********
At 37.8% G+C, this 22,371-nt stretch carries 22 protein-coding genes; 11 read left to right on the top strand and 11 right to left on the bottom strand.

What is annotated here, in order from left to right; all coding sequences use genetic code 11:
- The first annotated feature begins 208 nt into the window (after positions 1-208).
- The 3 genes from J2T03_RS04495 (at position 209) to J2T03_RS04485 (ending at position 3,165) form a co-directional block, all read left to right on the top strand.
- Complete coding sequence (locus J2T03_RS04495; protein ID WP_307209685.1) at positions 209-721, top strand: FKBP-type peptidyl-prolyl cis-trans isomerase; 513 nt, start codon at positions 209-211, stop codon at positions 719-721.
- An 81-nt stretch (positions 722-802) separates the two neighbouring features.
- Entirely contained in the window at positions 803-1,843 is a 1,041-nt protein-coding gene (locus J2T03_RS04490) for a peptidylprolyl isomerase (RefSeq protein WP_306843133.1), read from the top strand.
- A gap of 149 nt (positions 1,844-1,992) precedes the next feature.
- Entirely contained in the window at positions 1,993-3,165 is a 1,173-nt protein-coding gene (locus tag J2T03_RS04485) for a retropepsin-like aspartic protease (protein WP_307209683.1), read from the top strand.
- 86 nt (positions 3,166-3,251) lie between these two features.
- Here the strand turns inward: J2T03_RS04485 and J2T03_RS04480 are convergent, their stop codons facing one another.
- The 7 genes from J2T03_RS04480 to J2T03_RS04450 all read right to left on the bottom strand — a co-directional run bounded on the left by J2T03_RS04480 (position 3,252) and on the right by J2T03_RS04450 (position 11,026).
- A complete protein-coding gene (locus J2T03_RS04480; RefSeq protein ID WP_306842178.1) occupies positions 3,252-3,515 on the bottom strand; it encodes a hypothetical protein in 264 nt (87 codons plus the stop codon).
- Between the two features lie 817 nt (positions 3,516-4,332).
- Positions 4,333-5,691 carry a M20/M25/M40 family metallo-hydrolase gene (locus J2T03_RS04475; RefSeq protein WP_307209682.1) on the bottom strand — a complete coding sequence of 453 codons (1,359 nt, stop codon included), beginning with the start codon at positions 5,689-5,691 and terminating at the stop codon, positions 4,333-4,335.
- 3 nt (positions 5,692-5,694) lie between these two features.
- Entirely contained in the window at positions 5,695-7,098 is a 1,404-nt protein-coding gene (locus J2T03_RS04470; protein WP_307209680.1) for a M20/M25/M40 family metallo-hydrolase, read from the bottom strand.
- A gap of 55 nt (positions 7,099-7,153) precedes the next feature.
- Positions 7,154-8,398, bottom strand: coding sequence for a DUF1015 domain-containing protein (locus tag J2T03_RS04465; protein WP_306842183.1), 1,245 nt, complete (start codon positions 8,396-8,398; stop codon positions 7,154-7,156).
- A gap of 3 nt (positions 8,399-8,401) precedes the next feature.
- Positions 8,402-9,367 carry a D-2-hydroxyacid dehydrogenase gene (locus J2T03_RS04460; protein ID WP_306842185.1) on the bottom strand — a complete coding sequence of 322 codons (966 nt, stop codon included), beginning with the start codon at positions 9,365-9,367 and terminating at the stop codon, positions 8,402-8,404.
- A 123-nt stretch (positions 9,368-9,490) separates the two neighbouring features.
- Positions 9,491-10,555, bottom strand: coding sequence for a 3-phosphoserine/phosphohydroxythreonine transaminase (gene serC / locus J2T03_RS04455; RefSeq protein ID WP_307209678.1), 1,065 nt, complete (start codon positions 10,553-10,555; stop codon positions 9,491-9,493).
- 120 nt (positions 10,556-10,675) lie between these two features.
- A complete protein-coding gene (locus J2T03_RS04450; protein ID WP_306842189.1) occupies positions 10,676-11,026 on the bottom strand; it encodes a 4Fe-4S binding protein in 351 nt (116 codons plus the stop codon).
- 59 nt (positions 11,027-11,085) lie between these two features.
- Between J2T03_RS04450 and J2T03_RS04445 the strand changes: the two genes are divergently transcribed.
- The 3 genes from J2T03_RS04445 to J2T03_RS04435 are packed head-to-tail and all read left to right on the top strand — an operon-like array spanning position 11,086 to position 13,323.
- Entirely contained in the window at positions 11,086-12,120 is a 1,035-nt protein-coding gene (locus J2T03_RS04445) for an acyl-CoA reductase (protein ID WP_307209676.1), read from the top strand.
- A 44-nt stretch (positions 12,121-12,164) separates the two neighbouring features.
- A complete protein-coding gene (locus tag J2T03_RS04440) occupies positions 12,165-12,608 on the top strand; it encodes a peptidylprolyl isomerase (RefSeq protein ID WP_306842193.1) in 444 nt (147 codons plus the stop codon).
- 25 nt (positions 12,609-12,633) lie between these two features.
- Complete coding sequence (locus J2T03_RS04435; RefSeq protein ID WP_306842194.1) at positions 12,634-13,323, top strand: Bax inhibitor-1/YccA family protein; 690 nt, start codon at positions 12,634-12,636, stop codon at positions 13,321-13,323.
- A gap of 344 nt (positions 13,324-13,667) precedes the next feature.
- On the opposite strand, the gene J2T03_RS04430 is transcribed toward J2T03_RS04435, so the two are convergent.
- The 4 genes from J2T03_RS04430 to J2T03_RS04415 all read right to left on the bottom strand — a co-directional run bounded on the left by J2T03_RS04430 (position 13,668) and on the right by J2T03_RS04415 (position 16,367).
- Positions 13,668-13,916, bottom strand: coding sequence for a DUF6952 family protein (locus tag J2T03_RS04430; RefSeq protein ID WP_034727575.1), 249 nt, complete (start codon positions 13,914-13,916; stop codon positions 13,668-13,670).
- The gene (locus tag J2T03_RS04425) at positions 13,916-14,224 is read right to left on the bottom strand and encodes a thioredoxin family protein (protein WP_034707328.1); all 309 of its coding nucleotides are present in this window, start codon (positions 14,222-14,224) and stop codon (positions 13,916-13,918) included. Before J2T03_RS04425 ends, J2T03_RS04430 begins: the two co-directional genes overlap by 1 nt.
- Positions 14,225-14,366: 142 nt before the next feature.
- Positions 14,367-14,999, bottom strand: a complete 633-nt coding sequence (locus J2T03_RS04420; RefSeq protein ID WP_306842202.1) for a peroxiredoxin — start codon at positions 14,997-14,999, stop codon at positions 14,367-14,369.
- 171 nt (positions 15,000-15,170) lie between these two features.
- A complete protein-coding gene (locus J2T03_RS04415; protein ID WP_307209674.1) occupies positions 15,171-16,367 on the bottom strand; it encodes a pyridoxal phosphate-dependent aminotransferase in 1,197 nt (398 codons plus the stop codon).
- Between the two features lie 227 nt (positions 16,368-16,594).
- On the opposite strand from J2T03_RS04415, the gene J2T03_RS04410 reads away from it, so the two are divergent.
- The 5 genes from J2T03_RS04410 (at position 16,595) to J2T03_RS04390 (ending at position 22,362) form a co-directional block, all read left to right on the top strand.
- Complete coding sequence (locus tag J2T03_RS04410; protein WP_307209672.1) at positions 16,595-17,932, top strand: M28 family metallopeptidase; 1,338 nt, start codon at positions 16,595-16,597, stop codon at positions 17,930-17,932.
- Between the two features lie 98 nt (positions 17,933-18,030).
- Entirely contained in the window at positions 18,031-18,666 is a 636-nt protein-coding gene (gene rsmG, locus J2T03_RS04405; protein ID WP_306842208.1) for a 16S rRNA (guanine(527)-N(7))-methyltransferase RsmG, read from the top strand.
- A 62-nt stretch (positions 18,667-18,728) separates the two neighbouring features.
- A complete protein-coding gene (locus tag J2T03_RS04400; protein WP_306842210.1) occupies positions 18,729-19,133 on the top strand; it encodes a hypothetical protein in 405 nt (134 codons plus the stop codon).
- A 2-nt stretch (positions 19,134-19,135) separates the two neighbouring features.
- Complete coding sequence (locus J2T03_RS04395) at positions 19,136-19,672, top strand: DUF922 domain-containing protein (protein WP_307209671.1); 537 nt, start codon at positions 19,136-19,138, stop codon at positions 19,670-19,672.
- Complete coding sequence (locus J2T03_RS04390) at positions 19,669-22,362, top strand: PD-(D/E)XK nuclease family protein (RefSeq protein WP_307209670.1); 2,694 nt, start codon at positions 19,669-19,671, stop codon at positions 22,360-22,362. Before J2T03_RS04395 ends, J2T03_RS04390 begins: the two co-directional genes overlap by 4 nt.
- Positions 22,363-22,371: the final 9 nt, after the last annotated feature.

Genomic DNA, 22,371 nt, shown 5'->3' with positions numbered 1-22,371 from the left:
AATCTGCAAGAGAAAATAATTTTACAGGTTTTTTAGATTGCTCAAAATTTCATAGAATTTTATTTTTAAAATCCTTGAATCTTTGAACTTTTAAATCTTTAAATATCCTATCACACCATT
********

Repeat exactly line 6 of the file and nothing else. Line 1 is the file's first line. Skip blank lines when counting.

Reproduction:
- An 81-nt stretch (positions 722-802) separates the two neighbouring features.